My tablet screen wouldn’t rotate. The position was stuck in Portrait, and pressing the Auto-Rotate icon on and off didn’t fix it. I had no idea what caused it, and a thorough search through the jungle of Settings and Application Manager just made me sweaty and full of scratches. Since 90% of the way I use the darn thing is in Landscape, this was bad, bad, bad. I was completely perplexed.
I have only had this tablet since May. My colleagues and spouse have been whispering “iPad” and other salacious ideas in my ear for years, but I left the cutting edge many years ago, I ignored it. Finally, I gave in and now I carry it around with me. There was a time though…
Once upon a time, there were no handheld computers. You did not walk around the house looking for the special charger to plug in or with three separate devices in a stack. You wrote checks, you played cards, and you read newspapers, magazines, and books.
Once upon a time
The first computers I ever used were the UNIX mainframe systems at Berkeley when I was an undergrad. I had two Computer Science classes. In one, I learned to write a program that mimicked one of my board games (IF NOT STANLEY STEALS TREASURE THEN DO NEXT TURN). In the other, I created a concordance for e.e. cummings poetry. To an English major, computer programming was whimsical. Someone tried to get me to play Adventure on the mainframe, which was the only non-classwork related thing students could do. “You are standing at the entrance to a cave with a bag,” it said to me. Yeah, so? I thought? Now What? What are the rules for this thing? I always need to have a book of Rules.
In my Senior year, the English Department acquired four Osborne computers for the graduate students. These were the original “portable” computers, a revolutionary concept in 1982. The screen was five inches, bigger than a smartphone screen is today, but since it only held letters and the size was not adjustable, there was a lot of squinting. Because this was the English department, we only used them to write papers. The only program besides MS DOS was this funky word processing software, press ^this and ^that. (Universal Ctrl-V and Ctrl-C hadn’t been invented yet). Because I was in the honors program and had to write a sixty page paper, I was allowed to use it a few hours a week. The second thing I quickly learned was How to Print, since your genius was no good sitting in the machine. And lastly but most importantly, Save Early and Often.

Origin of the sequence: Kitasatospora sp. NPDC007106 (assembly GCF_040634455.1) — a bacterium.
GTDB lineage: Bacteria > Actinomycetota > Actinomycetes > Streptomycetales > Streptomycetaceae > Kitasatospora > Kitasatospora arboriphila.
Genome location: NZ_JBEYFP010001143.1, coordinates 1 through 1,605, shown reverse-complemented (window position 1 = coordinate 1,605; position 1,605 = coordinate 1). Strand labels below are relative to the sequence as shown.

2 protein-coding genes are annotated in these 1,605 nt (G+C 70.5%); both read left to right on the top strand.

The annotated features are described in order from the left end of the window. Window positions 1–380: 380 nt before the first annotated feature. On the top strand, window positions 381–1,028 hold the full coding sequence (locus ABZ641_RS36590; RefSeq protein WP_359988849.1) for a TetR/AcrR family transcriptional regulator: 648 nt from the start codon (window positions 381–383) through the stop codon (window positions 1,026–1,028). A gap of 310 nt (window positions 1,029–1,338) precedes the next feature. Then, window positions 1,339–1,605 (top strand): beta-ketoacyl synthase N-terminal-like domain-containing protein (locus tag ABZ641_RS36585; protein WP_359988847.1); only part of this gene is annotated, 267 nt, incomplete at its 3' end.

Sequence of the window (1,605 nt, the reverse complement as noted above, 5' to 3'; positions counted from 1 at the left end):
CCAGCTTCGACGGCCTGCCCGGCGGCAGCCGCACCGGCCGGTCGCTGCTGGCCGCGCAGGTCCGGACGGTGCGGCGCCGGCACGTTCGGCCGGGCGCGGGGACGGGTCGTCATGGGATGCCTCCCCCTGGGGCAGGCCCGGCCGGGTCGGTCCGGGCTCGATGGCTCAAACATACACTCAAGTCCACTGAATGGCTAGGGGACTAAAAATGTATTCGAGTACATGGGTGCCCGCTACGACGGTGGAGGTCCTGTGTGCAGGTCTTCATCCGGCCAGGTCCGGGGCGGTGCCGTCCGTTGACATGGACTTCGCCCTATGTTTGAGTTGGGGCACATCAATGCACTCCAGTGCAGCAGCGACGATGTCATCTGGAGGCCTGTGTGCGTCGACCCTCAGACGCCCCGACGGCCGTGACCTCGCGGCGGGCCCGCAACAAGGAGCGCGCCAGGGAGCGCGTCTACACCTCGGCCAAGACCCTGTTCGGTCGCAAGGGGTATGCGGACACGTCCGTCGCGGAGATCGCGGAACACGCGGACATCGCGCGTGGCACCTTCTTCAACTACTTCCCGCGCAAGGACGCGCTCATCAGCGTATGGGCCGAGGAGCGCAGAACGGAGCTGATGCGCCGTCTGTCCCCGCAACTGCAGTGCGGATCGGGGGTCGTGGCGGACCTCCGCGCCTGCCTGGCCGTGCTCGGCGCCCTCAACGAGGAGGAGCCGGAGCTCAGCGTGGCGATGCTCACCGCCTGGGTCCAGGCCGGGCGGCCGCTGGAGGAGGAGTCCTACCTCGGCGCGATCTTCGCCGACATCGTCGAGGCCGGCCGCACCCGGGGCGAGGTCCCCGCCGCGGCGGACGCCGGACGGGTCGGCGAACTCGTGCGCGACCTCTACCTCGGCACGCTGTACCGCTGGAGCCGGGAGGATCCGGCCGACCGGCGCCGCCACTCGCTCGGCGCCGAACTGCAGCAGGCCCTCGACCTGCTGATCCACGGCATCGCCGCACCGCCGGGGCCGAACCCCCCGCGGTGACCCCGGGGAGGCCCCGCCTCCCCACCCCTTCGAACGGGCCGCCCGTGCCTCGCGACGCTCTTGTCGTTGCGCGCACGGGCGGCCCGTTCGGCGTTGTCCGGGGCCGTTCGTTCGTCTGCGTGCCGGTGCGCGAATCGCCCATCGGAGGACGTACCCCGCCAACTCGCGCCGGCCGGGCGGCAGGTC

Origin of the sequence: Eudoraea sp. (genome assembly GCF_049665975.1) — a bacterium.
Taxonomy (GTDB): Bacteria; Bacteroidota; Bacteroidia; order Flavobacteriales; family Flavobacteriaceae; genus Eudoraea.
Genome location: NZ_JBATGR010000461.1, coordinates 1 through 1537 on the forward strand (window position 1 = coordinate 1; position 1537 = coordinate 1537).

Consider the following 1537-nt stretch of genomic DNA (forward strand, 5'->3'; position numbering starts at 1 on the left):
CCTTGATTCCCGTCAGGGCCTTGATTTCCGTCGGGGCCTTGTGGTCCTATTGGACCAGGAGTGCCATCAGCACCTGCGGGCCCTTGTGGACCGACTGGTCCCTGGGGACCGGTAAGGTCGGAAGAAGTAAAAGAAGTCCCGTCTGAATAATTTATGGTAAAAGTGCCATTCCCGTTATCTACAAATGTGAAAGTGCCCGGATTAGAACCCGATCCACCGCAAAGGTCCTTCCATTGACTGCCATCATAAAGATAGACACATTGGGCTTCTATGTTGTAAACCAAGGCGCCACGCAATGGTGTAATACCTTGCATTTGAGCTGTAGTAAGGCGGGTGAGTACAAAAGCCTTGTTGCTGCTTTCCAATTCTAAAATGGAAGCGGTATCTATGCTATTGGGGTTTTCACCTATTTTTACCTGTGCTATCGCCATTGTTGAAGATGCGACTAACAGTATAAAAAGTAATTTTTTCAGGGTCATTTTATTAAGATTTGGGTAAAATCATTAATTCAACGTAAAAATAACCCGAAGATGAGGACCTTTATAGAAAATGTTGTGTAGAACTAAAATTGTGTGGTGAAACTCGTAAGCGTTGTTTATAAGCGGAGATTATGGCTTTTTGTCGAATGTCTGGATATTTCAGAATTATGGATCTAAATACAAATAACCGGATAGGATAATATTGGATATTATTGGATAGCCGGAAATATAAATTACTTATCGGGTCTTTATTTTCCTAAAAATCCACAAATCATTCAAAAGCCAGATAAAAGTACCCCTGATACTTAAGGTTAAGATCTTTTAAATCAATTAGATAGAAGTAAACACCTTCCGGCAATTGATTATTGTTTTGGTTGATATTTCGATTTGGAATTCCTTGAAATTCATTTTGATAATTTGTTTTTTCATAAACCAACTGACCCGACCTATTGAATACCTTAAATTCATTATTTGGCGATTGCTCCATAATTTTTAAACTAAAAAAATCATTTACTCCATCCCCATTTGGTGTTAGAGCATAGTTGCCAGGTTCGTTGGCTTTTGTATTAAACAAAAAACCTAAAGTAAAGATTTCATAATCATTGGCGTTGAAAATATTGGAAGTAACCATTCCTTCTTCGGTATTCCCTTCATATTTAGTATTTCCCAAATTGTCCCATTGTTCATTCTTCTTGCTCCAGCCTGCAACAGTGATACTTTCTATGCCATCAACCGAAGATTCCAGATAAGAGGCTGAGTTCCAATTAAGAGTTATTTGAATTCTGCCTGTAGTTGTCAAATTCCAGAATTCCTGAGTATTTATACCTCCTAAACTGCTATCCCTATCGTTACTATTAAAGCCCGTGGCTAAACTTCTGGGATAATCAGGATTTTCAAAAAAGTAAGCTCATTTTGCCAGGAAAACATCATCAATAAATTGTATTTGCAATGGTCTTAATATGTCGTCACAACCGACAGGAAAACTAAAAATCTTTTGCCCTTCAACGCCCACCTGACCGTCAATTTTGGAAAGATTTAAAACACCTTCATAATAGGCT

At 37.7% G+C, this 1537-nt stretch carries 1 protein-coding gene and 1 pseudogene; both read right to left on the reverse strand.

Occasionally, the software would act up – five year olds these days would use the term “glitching.” One day when this happened, the Ph.D. candidate in charge that day –a frizzy-haired twig of a woman working on a feminist interpretation of symbolism in Thomas Hardy – knew what to do. She unscrewed the top of the case and pulled out the motherboard. Then she took a pencil – with a clean eraser– she was meticulous to explain, and carefully erased smudges of dirt from the edges of the green plastic. It worked. Real English Majors know how to clean Motherboards!
When I was finishing up in Berkeley, I worked part-time for a geothermal engineering company that used Apple IIes. The wife of the owner had written an accounting program in BASIC – because there were no programs available on the market yet – so I spent the summer debugging the program to enter company data. (IF NOT ASSET CASH EQUALS LESS THAN ZERO THEN DO SUBROUTINE SALARY). Later, when I was in MBA School at Chicago, I typed grant proposals on a brand new Macintosh for the School of Social Welfare. Professors have to crank out a dozen of these a year in order to fund their research for themselves and the stable of grad students they subsidize, so Dr. Elsie Pinkston was very quick to realize the value of Copy and Paste across grants. And Microsoft Chart!
Back then, there was a symbiosis and a rivalry between Microsoft and Apple, a healthy collegial and competitive arrangement between Bill Gates and Steve Jobs. They used each other’s products, they needed each other’s platforms, and apparently stole from each other and stabbed each other in the back. Allegedly. This was before they both fought to take over the world and get rich and go off to fight malaria (Gates) or find clever ways for people to listen to music before succumbing to cancer (Jobs). It was before WYSIWYG, spreadsheets, email, search engines, phone chargers, the internet, trolling, memes, hacking or computer viruses.
When PCs came into the world, there was a startup file called an Autoexec.bat – some of you will remember. In the 1980s, as companies brought computers into the workplace, the software was limited. A reasonably savvy person who knew a little BASIC could modify the startup file as needed to fix problems without having to call Tech Support. For years, I loaded my own software at work and at home – loaded, not downloaded – everything came on disks. I was pretty good at troubleshooting up until the end of the ‘90s.
Why is It Doing That?